Community colleges’ positive, pervasive digital leap
Against the backdrop of headlines blaring news about declining community college enrollments, one bright spot has emerged: community college students, faculty and administrators are broadly aligned in their enthusiasm for the digital transformation that has occurred at their institutions since the start of the pandemic. That’s the broad finding of a report, “The Digital Transformation of the Community College,” published today by Bay View Analytics.
First, the (bad) backdrop: between 2012 and 2019, community college enrollments declined by approximately 12 percent. The pandemic accelerated that trend, as enrollment at these institutions fell another 9 percent between 2019 and 2020, according to the report.
But community college students, faculty and administrators—from rural New Hampshire, urban Miami and beyond—have been emboldened by their pandemic-era experiences with digital course materials and online learning. Now, they are calling for more technology use in the future, including in face-to-face classes, according to the report.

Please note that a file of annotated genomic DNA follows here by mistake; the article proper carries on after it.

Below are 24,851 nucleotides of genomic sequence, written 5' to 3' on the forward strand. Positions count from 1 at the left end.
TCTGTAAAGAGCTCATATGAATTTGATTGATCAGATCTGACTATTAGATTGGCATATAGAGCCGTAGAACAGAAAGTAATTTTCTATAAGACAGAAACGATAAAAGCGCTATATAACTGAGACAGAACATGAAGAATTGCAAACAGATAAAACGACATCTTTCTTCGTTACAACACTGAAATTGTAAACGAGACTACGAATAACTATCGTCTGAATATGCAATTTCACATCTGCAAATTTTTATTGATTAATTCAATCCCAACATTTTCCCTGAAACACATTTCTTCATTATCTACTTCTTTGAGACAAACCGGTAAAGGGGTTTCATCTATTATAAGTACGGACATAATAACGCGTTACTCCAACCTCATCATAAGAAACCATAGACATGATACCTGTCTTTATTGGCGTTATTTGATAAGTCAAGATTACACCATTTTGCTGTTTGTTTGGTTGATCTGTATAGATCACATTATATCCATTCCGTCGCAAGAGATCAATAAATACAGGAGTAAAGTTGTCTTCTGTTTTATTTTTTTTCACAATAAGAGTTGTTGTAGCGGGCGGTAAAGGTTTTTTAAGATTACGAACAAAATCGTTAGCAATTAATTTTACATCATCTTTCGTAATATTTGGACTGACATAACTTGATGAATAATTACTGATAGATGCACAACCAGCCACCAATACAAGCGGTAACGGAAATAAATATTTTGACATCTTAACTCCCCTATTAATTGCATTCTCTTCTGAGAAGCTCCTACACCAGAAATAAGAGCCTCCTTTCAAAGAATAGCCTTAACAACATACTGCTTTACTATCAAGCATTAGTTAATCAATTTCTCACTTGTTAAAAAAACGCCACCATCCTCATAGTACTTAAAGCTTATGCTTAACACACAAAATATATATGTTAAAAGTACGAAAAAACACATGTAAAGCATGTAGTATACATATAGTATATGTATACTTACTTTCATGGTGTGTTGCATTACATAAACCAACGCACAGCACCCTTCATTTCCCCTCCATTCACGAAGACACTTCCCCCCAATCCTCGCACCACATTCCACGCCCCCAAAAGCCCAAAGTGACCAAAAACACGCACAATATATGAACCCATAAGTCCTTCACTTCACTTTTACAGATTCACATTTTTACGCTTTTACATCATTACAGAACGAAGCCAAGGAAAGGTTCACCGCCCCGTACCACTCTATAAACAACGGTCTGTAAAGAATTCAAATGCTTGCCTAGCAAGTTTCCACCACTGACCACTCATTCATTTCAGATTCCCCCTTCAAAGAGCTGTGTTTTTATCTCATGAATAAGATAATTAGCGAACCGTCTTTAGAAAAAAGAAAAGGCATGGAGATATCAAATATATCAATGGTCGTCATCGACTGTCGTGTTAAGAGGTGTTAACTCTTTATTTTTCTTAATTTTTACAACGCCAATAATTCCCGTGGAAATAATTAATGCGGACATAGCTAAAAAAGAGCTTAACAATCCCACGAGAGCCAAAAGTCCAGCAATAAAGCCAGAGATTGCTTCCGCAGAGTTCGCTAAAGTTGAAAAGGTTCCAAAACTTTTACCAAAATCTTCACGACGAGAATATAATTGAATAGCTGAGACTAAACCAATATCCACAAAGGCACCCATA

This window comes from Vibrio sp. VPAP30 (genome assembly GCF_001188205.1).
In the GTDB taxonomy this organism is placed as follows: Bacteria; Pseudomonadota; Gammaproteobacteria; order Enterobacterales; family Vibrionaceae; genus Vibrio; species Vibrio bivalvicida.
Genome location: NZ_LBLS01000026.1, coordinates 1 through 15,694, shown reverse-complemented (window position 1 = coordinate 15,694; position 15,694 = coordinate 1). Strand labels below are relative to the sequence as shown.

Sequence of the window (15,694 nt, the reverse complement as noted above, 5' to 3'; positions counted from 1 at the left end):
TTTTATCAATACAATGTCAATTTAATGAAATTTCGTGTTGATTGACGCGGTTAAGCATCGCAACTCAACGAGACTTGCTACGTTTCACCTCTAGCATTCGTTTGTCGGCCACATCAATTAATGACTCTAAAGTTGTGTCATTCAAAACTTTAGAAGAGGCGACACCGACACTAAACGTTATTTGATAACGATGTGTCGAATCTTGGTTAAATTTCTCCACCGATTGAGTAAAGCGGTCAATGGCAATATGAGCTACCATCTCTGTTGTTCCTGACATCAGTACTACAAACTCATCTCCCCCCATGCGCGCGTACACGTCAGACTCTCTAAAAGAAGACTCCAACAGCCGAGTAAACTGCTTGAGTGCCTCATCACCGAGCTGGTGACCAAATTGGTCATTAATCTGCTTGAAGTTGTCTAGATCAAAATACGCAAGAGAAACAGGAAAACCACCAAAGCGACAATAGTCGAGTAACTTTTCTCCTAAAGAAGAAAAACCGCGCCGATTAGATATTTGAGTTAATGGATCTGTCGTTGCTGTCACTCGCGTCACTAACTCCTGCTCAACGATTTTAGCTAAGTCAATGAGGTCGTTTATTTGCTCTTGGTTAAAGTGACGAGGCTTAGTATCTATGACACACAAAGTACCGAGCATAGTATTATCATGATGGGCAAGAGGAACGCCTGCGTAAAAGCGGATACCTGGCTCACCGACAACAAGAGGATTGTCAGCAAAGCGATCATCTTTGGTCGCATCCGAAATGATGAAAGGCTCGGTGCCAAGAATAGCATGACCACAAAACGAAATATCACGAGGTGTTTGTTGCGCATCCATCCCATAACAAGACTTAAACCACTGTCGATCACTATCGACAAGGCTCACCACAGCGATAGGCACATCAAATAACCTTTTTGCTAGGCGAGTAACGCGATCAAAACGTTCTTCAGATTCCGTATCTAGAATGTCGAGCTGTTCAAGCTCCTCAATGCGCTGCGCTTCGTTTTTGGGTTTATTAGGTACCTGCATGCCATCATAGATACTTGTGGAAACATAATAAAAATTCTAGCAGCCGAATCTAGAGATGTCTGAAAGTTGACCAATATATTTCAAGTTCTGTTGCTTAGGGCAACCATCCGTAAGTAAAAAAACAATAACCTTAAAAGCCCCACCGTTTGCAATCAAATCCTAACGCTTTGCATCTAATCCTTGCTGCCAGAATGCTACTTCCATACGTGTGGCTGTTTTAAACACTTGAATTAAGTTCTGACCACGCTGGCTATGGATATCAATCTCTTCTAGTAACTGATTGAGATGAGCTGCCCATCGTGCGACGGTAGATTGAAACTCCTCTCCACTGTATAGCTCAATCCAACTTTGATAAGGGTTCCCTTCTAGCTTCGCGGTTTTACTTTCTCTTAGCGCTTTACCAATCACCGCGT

“If any of your models about student preferences for online and blended learning came from prior to 2020, you should trash them and start over again because so much has changed,” said Jeff Seaman, director of Bay View Analytics, and report co-author. Julia Seaman, research director at Bay View, also co-authored the report, which was produced with support from Cengage.
The study surveyed 1,206 faculty members and administrators, 2,358 students and 1,252 institutions from all 50 states and the District of Columbia. The report is the seventh round of data collection in a series of surveys that began in April 2020. Most of the findings in the current report hail from the fall 2022 survey. If a question was not included on that survey, the findings from the fall 2021 were included.